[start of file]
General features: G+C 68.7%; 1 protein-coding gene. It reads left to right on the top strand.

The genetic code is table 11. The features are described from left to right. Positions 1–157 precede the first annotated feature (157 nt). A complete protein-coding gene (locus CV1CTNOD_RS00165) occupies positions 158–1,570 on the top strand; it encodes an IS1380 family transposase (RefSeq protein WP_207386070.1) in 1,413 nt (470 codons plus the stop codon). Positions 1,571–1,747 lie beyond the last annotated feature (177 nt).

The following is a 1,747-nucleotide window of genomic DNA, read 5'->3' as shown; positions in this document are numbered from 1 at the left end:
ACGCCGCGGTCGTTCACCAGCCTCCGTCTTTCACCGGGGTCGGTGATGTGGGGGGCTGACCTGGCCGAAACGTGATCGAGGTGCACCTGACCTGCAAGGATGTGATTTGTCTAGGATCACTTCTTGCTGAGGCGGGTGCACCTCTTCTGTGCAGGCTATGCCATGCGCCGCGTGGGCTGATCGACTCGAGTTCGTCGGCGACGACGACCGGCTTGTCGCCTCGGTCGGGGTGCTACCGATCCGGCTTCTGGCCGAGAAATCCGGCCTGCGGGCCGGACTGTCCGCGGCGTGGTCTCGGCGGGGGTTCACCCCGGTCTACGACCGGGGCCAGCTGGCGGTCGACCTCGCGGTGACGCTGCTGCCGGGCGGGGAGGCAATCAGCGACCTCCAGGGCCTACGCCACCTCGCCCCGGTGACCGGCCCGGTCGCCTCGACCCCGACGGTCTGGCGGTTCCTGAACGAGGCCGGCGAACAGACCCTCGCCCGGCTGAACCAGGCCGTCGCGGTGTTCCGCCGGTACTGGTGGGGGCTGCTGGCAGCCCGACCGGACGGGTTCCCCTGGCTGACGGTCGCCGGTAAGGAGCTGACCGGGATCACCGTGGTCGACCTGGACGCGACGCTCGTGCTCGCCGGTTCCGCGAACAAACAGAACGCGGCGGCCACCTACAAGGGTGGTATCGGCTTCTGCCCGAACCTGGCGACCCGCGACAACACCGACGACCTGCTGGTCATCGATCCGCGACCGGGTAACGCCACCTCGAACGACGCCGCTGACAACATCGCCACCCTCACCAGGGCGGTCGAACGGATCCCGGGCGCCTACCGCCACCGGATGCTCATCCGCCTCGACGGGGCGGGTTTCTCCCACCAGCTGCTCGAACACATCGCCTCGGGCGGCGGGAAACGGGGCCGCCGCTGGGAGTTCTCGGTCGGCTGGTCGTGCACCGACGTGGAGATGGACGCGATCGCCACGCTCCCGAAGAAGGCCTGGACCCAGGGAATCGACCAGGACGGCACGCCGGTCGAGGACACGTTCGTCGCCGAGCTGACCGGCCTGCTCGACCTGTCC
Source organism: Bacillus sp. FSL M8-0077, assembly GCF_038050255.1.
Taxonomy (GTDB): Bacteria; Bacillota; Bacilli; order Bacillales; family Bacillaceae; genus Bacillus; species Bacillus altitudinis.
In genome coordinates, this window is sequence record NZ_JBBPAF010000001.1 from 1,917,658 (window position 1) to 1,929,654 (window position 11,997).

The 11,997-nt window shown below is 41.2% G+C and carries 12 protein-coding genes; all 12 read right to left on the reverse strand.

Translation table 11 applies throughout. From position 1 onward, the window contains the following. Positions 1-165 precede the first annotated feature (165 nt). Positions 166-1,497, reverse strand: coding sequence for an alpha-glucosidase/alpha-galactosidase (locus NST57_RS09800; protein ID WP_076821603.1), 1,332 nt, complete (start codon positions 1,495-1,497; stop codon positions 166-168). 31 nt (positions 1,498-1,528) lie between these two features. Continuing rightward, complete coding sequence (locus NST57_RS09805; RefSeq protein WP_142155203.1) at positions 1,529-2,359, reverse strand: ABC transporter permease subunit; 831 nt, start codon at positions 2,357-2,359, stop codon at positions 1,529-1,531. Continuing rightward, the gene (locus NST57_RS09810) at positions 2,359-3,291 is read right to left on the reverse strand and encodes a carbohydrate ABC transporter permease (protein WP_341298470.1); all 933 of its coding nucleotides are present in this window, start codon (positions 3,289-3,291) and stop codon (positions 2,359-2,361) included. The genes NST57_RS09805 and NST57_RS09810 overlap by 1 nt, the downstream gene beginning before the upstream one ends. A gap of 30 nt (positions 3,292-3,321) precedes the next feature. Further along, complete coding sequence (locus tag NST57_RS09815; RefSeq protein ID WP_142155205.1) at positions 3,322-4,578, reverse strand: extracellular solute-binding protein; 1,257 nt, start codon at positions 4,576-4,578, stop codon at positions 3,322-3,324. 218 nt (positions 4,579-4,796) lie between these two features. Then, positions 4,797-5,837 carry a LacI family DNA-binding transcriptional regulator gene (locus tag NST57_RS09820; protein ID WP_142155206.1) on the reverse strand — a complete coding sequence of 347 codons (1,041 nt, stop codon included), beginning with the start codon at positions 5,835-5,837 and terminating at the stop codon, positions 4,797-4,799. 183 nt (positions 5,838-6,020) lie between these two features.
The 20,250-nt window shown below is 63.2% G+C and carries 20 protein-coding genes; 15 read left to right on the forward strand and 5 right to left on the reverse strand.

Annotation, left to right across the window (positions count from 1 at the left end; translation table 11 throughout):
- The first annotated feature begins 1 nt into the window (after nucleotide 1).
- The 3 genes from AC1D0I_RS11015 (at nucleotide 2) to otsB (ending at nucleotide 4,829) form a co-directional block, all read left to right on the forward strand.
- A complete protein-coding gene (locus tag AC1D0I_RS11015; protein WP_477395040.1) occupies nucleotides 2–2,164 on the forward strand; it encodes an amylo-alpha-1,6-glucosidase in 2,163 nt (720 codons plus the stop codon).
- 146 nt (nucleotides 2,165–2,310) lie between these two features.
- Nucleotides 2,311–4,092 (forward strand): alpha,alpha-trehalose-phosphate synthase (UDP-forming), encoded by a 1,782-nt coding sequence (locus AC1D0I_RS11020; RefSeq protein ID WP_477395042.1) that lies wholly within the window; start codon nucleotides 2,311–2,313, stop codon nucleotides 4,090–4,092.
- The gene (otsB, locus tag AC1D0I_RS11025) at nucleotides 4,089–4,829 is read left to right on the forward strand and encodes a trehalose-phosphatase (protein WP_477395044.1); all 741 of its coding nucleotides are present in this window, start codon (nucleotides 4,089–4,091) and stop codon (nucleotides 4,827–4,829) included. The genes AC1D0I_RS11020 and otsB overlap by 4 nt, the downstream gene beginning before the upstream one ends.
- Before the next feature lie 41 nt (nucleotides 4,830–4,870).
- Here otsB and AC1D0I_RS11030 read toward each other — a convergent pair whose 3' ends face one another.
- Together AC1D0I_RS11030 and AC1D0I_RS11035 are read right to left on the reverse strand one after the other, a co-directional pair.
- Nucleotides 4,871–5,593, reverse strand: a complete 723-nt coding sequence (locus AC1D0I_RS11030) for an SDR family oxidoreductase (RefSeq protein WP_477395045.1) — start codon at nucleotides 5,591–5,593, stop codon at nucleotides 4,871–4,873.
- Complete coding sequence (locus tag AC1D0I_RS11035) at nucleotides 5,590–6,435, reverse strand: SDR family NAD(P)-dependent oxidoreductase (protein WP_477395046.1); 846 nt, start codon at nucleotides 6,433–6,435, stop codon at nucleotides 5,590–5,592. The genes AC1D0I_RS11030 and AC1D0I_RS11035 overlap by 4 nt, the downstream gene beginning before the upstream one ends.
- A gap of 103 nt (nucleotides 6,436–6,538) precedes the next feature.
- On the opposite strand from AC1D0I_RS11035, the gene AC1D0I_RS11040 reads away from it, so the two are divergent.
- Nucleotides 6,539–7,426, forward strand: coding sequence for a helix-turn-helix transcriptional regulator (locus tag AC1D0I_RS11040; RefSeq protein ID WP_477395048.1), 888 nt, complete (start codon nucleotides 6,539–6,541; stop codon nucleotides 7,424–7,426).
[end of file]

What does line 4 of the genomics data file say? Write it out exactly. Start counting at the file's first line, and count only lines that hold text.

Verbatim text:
ACGCCGCGGTCGTTCACCAGCCTCCGTCTTTCACCGGGGTCGGTGATGTGGGGGGCTGACCTGGCCGAAACGTGATCGAGGTGCACCTGACCTGCAAGGATGTGATTTGTCTAGGATCACTTCTTGCTGAGGCGGGTGCACCTCTTCTGTGCAGGCTATGCCATGCGCCGCGTGGGCTGATCGACTCGAGTTCGTCGGCGACGACGACCGGCTTGTCGCCTCGGTCGGGGTGCTACCGATCCGGCTTCTGGCCGAGAAATCCGGCCTGCGGGCCGGACTGTCCGCGGCGTGGTCTCGGCGGGGGTTCACCCCGGTCTACGACCGGGGCCAGCTGGCGGTCGACCTCGCGGTGACGCTGCTGCCGGGCGGGGAGGCAATCAGCGACCTCCAGGGCCTACGCCACCTCGCCCCGGTGACCGGCCCGGTCGCCTCGACCCCGACGGTCTGGCGGTTCCTGAACGAGGCCGGCGAACAGACCCTCGCCCGGCTGAACCAGGCCGTCGCGGTGTTCCGCCGGTACTGGTGGGGGCTGCTGGCAGCCCGACCGGACGGGTTCCCCTGGCTGACGGTCGCCGGTAAGGAGCTGACCGGGATCACCGTGGTCGACCTGGACGCGACGCTCGTGCTCGCCGGTTCCGCGAACAAACAGAACGCGGCGGCCACCTACAAGGGTGGTATCGGCTTCTGCCCGAACCTGGCGACCCGCGACAACACCGACGACCTGCTGGTCATCGATCCGCGACCGGGTAACGCCACCTCGAACGACGCCGCTGACAACATCGCCACCCTCACCAGGGCGGTCGAACGGATCCCGGGCGCCTACCGCCACCGGATGCTCATCCGCCTCGACGGGGCGGGTTTCTCCCACCAGCTGCTCGAACACATCGCCTCGGGCGGCGGGAAACGGGGCCGCCGCTGGGAGTTCTCGGTCGGCTGGTCGTGCACCGACGTGGAGATGGACGCGATCGCCACGCTCCCGAAGAAGGCCTGGACCCAGGGAATCGACCAGGACGGCACGCCGGTCGAGGACACGTTCGTCGCCGAGCTGACCGGCCTGCTCGACCTGTCC